Psoriasis

Psoriasis

Skin disorders can affect you psychologically as well as physically. The skin is the body’s largest, most visible organ. Anything that mars its surface can have an adverse effect on your psyche, even if the condition isn’t life-threatening. In such cases, just any medical dermatologist won’t do. You need a skin expert who’ll treat you effectively.

Oahu native Dr. Kory Kitagawa is Honolulu’s best choice for any dermatological issue. His exceptional skill and easygoing manner make him the perfect choice to treat your scaly skin disorder, whether it be for cosmetic or medical reasons. He is the head of Kitagawa Dermatology in Hawaii, and, together with his staff, offers the latest in medical treatment options for psoriasis and other skin disorders. Continue Reading

About Psoriasis Causes and Symptoms

Psoriasis symptoms include thick red patches that are blanketed with silvery scales, commonly appearing on the knees, elbows, scalp, and back. Though the skin disorder is unsightly, psoriasis is not contagious. The scaly skin disorder usually begins in adulthood and affects only a few parts of the body. For many people, psoriasis rashes often heal and return over the course of their lives. Starting as innocuous looking small red bumps, psoriasis soon grows worse as the scaly skin develops. The tissue seems to thicken, become itchier, and bleed easily if scratched or rubbed excessively. Severe thickening is called plaque psoriasis.

The exact cause of psoriasis is unknown, though many researchers point to a combination of elements that can bring the skin disorder on. Learn more about the scaly skin disorder at WebMD.com.

Common Triggers

When healthy, the tissue replaces its cells roughly every 30 days to ensure the skin remains healthy. However, if the immune system is compromised in any way, inflammation can develop, causing the skin cells to refresh ten times faster – roughly every three days. This overloads the system, causing an uncommon buildup of cells, which gives the scaly skin that silvery look.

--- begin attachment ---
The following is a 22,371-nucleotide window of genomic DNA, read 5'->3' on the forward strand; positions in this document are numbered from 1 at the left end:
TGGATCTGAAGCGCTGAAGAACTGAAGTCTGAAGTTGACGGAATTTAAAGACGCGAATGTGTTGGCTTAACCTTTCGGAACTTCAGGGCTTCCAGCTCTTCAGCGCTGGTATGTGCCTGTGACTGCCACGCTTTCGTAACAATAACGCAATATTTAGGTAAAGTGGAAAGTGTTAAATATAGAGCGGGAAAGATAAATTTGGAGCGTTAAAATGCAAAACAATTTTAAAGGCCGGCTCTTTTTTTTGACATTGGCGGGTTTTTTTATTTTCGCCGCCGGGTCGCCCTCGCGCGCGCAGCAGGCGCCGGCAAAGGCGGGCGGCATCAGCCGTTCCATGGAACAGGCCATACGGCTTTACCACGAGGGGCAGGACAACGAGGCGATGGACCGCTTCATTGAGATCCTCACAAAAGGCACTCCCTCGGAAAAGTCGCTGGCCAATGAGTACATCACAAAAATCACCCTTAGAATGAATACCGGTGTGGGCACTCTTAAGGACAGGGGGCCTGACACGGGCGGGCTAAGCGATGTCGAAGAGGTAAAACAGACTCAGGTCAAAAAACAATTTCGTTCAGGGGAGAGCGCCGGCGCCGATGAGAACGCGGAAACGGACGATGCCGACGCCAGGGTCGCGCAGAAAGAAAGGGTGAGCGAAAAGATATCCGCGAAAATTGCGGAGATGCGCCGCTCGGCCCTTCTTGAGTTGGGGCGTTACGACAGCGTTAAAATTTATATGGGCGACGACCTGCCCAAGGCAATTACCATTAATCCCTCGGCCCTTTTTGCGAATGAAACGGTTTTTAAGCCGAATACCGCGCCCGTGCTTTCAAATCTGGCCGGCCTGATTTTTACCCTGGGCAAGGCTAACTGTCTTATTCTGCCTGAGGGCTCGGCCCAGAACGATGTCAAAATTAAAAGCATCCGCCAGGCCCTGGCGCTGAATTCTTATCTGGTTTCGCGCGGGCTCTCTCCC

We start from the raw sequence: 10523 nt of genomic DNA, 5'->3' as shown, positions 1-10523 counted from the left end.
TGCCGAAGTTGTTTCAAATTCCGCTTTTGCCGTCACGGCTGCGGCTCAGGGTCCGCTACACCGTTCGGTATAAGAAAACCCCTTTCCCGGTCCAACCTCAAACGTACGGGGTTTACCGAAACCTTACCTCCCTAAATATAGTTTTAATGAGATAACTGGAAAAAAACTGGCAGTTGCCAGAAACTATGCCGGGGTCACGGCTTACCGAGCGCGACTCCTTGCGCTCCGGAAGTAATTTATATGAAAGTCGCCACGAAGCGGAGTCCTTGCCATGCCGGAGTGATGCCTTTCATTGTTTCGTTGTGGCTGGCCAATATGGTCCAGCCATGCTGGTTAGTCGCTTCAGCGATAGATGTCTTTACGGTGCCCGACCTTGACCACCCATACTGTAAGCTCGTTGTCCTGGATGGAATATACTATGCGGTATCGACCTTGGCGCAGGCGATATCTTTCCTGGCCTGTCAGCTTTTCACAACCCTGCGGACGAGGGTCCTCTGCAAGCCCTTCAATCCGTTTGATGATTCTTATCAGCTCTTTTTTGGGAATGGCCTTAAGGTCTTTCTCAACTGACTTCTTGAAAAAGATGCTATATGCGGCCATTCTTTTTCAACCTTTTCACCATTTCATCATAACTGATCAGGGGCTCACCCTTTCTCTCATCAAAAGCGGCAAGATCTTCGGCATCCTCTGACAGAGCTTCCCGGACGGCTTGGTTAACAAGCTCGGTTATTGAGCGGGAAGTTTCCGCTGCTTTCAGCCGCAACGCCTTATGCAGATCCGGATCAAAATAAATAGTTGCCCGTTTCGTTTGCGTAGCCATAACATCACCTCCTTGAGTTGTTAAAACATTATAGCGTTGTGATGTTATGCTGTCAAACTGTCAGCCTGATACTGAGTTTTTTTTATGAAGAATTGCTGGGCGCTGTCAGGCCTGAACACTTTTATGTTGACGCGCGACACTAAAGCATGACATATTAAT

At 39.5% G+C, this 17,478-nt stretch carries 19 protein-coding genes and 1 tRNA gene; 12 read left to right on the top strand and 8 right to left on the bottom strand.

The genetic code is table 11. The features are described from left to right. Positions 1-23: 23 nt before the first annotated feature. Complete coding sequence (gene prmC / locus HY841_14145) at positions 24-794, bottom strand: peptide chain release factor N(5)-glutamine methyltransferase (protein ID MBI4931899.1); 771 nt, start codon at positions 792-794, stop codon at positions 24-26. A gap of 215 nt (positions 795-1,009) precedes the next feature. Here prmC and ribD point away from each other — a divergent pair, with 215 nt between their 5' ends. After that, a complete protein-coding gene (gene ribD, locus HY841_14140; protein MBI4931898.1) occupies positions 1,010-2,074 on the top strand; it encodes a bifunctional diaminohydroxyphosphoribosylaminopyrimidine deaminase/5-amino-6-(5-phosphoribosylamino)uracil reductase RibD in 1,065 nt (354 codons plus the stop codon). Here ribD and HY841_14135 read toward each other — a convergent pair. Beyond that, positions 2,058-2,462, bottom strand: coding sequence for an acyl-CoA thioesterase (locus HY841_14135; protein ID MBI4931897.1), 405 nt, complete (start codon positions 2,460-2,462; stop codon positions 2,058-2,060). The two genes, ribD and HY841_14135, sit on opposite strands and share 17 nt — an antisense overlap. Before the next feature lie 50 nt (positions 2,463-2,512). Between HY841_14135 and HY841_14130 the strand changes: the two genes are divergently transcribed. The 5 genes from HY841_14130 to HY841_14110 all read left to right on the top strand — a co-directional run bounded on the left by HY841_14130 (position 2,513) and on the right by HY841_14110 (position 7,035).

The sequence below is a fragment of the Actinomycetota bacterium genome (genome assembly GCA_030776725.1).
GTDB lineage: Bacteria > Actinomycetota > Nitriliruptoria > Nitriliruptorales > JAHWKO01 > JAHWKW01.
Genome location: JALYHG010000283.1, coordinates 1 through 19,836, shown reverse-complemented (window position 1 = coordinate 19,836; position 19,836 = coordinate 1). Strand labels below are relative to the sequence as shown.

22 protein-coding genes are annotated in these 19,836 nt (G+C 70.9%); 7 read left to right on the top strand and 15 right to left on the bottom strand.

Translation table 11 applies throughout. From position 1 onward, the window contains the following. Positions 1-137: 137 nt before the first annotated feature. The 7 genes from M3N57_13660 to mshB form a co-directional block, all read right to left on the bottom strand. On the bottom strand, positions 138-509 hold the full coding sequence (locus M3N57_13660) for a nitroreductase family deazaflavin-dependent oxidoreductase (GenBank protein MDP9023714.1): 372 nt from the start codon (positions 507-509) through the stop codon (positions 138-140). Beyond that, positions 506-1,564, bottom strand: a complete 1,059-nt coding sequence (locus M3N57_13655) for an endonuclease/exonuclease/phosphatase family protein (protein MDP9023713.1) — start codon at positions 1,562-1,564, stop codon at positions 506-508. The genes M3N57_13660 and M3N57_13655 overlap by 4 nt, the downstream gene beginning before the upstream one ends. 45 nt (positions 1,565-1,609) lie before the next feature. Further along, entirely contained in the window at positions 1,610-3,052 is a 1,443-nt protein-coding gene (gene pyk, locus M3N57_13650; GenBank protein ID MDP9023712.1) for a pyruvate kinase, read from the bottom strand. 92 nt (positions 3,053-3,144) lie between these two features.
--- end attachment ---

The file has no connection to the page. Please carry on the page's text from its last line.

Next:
There are many triggers for psoriasis, and they are not consistent – a psoriasis trigger for one person might not be for anyone else. Below are common triggers to be aware of:

Stress – This is a common factor in first-time psoriasis flare-ups, though it’s also a frequent aggravator if the condition already exists.

Skin Injury – An injury or localized trauma can trigger the Koebner Phenomenon, which refers to lesions that can form on the injured area. The Koebner phenomenon is treatable if caught early and can result from such simple injuries as cuts or scrapes as well as from harsher things like sunburns.

Medications – Be aware that the following common medications may be triggers for many people with psoriasis:

  • Antimalarials, such as quinacrine or hydroxychloroquine
  • Inderal
  • Quinidine
  • Indomethacin
  • Lithium

Infection – Nearly any type of infection can be a trigger for psoriasis. Strep throat is a common skin disorder trigger in children, but a psoriasis flare-up can occur due to bronchitis, earaches, respiratory infection, tonsillitis, among others.

Scaly Skin Disorder Treatment

For starters, people afflicted with psoriasis should take serious steps to reduce their stress. Since this is a common trigger for a flare-up, relaxation through meditation, yoga, or breathing exercises can reduce the severity of the psoriasis flare-ups.

There are many types of treatment for psoriasis. Some medications will slow the growth of new scaly skin cells, which reduces the buildup of the skin and silvery scales. Other medications focus on mitigating the itching and dryness. The following are common treatments for lighter psoriasis flare-ups:

  • Vitamin D cream
  • Retinoid cream
  • Steroid cream
  • Coal tar lotion, bath solution, or shampoo
  • Skin moisturizer

For moderate to severe psoriasis, the following are commonly used:

  • Biologic treatments which inhibit the immune system from triggering a flare-up
  • Light therapy such as ultraviolet (UV) light, which is used to restrict the fast growth of skin cells
  • Retinoid gels, creams, and pills that have similarities to vitamin A
  • Cyclosporine can be used to inhibit the immune system

Patients should be very careful when considering treatment involving retinoids, cyclosporine, and methotrexate. These are strong medications that can cause serious side effects, such as liver, kidney, or lung problems. Pregnant women should be especially careful, as birth defects are also a common side effect of treating this chronic scaly skin disorder, especially of retinoids.


Schedule a Consultation with Kitagawa Dermatology in Hawaii

When you speak with Dr. Kory Kitagawa, he will diagnose your psoriasis and select the best treatment plan for you as determined by your rash, its size and location, your overall health, and more.

If you struggle with psoriasis, or you’re concerned that a rash that has recently developed is indeed psoriasis, schedule a consultation with Dr. Kitagawa. His expert knowledge, various treatment options and compassion will help ease any discomfort you are experiencing.

Psoriasis can affect your emotional health as well as your social life, but it doesn’t have to. Dr. Kitagawa and his expert staff can make a difference, so call 808.533.4434 or visit Kitagawa Dermatology online today. Their office is conveniently located in Honolulu’s Kuakini Medical Plaza.

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